# Two definitions of degree of a map

Consider these two definition of degree of a map $f : M \to N$ between closed connected and oriented differentiable manifolds of the same dimension $n$:

1)Assume that $f$ is continuous. Since $H_n(M) \cong \mathbb{Z}$ and $H_n(N) \cong \mathbb{Z}$, one must have $f_*([M]) = d[N]$, where $[M]$ and $[N]$ are generators for the respective homology groups. The integer $d$ is the degree of $f$. Denote it by $d(f)$.

2)Assume $f$ is smooth. Since $H_{dR}^n(M) \cong \mathbb{R}$ and $H_{dR}^n(N) \cong \mathbb{R}$ via integration (where these are the de Rham cohomology groups), there must exist a number (real, a priori) $\deg f$ such that $$\int_M f^* \alpha = \deg f \int_N \alpha,$$ for any smooth $n$-form $\alpha$ on $N$.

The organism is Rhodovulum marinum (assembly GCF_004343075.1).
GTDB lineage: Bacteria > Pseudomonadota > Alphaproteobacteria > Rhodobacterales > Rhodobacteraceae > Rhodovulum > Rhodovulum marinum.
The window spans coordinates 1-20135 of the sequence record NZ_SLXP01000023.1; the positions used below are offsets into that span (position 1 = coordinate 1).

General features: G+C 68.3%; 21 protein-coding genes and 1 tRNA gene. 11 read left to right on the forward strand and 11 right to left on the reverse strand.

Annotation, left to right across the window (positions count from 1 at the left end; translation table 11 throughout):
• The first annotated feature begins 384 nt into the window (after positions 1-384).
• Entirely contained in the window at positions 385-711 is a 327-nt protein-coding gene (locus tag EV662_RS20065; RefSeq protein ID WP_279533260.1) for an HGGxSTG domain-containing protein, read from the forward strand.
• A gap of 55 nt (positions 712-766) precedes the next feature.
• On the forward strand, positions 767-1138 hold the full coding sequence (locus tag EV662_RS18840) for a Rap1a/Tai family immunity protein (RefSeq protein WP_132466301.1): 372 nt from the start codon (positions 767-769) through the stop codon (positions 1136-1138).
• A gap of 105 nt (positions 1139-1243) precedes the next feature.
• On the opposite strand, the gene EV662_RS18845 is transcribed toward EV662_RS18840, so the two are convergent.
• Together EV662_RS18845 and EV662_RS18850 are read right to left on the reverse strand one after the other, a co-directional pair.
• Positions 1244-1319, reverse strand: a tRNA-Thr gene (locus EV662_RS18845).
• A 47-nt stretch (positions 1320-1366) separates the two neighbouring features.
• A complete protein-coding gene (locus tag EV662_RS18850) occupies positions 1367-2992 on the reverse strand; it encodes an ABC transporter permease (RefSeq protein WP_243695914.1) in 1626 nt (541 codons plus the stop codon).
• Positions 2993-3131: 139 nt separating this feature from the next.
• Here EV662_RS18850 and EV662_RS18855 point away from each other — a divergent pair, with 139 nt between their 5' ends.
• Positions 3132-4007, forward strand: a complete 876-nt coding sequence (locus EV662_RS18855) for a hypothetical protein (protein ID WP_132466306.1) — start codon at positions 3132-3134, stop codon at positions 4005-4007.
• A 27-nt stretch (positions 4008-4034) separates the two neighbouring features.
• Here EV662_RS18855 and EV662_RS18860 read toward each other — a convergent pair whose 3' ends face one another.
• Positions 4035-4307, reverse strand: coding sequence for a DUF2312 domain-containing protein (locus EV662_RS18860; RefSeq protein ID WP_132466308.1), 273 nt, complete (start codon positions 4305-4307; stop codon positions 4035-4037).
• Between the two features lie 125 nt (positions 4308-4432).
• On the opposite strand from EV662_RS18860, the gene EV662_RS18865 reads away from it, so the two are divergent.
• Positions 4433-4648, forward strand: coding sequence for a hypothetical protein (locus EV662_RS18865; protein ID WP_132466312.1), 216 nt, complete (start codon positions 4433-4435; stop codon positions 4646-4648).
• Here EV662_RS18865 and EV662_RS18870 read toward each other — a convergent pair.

How does one show that these two definitions coincide when $f$ is smooth?

• $M$ and $N$ should also be oriented. – Eric Wofsey Jul 12 '17 at 20:05
• Absolutely. Thanks. – Eduardo Longa Jul 12 '17 at 20:24
• This is the de Rham isomorphism + the universal coefficient theorem. – user98602 Jul 12 '17 at 20:32
• I have difficulties understanding the universal coefficient theorem. Could you provide a detailed answer? – Eduardo Longa Jul 12 '17 at 21:10